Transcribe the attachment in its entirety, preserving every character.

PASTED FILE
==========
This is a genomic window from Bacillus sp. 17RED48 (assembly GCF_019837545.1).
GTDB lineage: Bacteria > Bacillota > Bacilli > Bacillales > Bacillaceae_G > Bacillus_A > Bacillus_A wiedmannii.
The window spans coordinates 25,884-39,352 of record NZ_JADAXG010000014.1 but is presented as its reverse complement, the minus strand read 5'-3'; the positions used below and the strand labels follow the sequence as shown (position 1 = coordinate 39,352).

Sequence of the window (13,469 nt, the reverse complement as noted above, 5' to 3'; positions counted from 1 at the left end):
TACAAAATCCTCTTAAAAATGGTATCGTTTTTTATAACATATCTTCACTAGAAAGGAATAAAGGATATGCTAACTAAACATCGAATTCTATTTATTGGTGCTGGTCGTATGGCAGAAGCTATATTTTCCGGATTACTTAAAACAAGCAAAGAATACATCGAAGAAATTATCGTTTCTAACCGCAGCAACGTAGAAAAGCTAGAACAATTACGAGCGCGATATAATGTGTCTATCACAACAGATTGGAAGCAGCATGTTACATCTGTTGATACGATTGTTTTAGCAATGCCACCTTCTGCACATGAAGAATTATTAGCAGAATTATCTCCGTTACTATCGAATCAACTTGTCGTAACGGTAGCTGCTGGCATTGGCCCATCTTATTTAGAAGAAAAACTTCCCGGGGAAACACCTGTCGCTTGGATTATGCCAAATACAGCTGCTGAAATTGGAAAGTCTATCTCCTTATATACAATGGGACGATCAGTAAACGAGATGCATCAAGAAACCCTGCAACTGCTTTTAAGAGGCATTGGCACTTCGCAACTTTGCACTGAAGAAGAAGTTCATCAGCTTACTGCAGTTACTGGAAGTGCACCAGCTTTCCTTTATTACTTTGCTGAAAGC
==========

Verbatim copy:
This is a genomic window from Bacillus sp. 17RED48 (assembly GCF_019837545.1).
GTDB lineage: Bacteria > Bacillota > Bacilli > Bacillales > Bacillaceae_G > Bacillus_A > Bacillus_A wiedmannii.
The window spans coordinates 25,884-39,352 of record NZ_JADAXG010000014.1 but is presented as its reverse complement, the minus strand read 5'-3'; the positions used below and the strand labels follow the sequence as shown (position 1 = coordinate 39,352).

Sequence of the window (13,469 nt, the reverse complement as noted above, 5' to 3'; positions counted from 1 at the left end):
TACAAAATCCTCTTAAAAATGGTATCGTTTTTTATAACATATCTTCACTAGAAAGGAATAAAGGATATGCTAACTAAACATCGAATTCTATTTATTGGTGCTGGTCGTATGGCAGAAGCTATATTTTCCGGATTACTTAAAACAAGCAAAGAATACATCGAAGAAATTATCGTTTCTAACCGCAGCAACGTAGAAAAGCTAGAACAATTACGAGCGCGATATAATGTGTCTATCACAACAGATTGGAAGCAGCATGTTACATCTGTTGATACGATTGTTTTAGCAATGCCACCTTCTGCACATGAAGAATTATTAGCAGAATTATCTCCGTTACTATCGAATCAACTTGTCGTAACGGTAGCTGCTGGCATTGGCCCATCTTATTTAGAAGAAAAACTTCCCGGGGAAACACCTGTCGCTTGGATTATGCCAAATACAGCTGCTGAAATTGGAAAGTCTATCTCCTTATATACAATGGGACGATCAGTAAACGAGATGCATCAAGAAACCCTGCAACTGCTTTTAAGAGGCATTGGCACTTCGCAACTTTGCACTGAAGAAGAAGTTCATCAGCTTACTGCAGTTACTGGAAGTGCACCAGCTTTCCTTTATTACTTTGCTGAAAGC